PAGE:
A burgeoning services sector is fueling economic expansion in many African nations. Services contribute substantially to GDP, absorb a large proportion of youth employment, improve gender parity, and offer promising opportunities for export diversification.
Services are also key inputs in the production of important exports and food staples. Inefficient services can be partially responsible for high prices. But there are many obstacles to trading in services among African countries that make it difficult to take advantage of these opportunities.
A new World Bank Group report From Hair Stylists and Teachers to Accountants and Doctors - The Unexplored Potential of Trade in Services in Africa sheds light on uncharted opportunities for services trade in Africa and invigorates the discussion about the role of services in trade diversification and economic upgrading on the continent.
Africa’s export potential in traditional services, such as tourism, is clearly recognized, but the emerging success of exports of nontraditional services, such as business services, is often overlooked.
For example, according to the firm-level surveys on professional services presented in the book, more than 16 percent of the interviewed accounting, architectural, engineering and legal firms in the Common Market for Eastern and Southern Africa (COMESA) countries are already engaged in exports, mainly to neighboring countries.
This contradicts official statistics, which assert that professional services exports for several countries are negligible or nonexistent.
Likewise, many hospitals in Sub-Saharan African countries are treating foreign patients and are using tele-medicine; yet official statistics often do not record such trade flows in medical services.
At the other end of the spectrum, Africa witnesses widespread transactions in informal services ranging from hairdressing, construction, and housekeeping to education, health and finance.
Such services trade flows seem to flourish on the African continent—despite the many barriers to the movement of services providers.
Tanzanian Maasai hair braiders are in high demand in Zambia, while Congolese, Kenyan, and Ugandan hairdressers are sought after by Tanzanian women from all walks of life, from the girl next door to the wife of the minister.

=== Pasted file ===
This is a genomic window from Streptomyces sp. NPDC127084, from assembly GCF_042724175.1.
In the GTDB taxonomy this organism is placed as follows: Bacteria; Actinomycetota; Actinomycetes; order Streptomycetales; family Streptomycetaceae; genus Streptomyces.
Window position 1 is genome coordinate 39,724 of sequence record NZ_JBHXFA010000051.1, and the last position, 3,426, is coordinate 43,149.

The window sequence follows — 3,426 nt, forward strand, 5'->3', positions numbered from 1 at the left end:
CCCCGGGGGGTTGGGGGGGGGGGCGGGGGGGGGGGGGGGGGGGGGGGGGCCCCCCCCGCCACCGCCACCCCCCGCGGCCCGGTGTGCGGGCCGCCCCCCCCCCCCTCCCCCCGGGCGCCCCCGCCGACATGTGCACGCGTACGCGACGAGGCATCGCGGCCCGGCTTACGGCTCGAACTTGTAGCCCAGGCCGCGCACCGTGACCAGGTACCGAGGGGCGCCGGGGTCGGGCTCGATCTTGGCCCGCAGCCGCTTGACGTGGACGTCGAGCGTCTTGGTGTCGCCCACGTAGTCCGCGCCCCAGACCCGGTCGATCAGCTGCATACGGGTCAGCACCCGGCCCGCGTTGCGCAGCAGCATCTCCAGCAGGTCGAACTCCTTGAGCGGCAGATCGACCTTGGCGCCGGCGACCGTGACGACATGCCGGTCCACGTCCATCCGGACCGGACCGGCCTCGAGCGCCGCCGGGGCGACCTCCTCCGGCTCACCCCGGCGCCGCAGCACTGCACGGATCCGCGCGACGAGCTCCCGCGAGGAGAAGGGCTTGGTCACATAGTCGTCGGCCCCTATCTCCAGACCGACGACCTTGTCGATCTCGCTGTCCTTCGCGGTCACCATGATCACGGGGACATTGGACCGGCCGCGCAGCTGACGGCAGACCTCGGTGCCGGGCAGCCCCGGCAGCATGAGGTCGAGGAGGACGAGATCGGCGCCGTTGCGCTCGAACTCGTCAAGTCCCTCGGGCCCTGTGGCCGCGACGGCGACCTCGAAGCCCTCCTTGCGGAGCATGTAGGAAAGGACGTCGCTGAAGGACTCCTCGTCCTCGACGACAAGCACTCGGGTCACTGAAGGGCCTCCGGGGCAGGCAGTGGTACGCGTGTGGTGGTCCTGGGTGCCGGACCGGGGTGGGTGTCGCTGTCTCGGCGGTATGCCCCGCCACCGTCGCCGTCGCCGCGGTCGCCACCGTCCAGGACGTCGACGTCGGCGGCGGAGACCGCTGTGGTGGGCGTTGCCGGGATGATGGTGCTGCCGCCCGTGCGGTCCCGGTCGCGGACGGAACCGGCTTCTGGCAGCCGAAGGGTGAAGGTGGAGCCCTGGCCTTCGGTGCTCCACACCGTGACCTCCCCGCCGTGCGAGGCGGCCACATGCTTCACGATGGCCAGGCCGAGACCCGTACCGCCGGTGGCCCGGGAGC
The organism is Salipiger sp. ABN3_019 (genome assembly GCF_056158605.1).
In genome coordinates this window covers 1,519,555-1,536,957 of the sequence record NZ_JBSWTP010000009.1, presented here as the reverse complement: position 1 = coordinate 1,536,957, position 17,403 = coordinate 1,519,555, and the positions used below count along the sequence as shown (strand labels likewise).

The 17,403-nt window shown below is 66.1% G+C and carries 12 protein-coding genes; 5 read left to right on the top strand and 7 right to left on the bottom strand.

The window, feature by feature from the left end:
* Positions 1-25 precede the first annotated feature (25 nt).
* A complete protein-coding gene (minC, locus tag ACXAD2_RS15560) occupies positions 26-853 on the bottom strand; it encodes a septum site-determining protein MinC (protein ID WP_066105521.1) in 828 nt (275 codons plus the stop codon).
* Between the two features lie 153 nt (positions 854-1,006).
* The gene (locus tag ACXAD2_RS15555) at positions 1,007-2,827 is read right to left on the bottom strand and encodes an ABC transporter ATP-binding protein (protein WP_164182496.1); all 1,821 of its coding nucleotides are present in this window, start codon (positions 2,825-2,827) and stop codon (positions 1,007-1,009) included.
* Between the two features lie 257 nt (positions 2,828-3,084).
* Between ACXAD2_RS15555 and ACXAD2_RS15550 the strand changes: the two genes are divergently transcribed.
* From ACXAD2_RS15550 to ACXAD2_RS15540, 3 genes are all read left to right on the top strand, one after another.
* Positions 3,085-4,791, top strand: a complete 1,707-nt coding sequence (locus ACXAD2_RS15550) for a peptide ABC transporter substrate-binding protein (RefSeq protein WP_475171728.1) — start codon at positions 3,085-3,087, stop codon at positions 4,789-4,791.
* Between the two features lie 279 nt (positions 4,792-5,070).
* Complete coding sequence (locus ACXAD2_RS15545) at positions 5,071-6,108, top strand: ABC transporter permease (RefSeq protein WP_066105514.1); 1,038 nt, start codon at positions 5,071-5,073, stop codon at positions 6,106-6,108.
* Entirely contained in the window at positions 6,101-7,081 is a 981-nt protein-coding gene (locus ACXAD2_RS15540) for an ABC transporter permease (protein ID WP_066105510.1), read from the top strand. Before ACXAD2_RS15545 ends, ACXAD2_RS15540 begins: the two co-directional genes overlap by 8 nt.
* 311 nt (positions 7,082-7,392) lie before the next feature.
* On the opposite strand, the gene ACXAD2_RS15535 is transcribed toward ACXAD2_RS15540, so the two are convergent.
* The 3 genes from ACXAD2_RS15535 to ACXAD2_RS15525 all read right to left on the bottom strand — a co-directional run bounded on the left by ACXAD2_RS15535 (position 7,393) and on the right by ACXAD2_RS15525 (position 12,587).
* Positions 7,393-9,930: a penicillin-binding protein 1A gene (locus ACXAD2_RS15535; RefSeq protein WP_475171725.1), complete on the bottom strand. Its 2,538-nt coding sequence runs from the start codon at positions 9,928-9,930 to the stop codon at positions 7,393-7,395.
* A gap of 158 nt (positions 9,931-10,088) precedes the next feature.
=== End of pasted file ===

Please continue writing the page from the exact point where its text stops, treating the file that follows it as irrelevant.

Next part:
All these hairdressers are crossing borders, usually helped by facilitators and fixers to provide their services in a foreign country. And the earnings they receive by working in foreign countries (export earnings) often remain their main source of income, contributing to significant improvements in their livelihoods.
Opportunities and Challenges
While trade in services presents African countries with opportunities for growth, there are still challenges to the sector. Domestic regulatory hurdles and trade barriers continue to fragment the services markets on the continent; and the cost of trading in services is high.
For instance, education and health services in East Africa are hindered by restrictions on using telemedicine or e-learning.
Medical tourism remains restricted by the non-portability of insurance policies. Restrictions on the legal forms of entry to hospitals in countries such as Tanzania and Uganda or limits on the repatriation of earnings in Kenya and Uganda constrain the establishment of foreign hospitals in the region.
Finally, the high cost of visa and work permits in many countries impose stringent restrictions on the movement of health and education professionals to provide services abroad.
The Common Market for Eastern and Southern Africa (COMESA), the East African Community (EAC) and the South Africa Development Community (SADC) have taken steps to reduce trade barriers and countries are beginning to discuss practical solutions to trade impediments.
Knowledge platforms on professional and tourism services are good examples of tools for translating policy recommendations into action.
For example, the East Africa Tourism Platform has recently shown leadership in championing a coordinated approach to enhance the region’s travel and tourism competitiveness.
Such platforms were designed for practitioners, policy makers, and regulators to engage in meaningful dialogue about the critical issues that are currently transforming these services in Sub-Saharan Africa.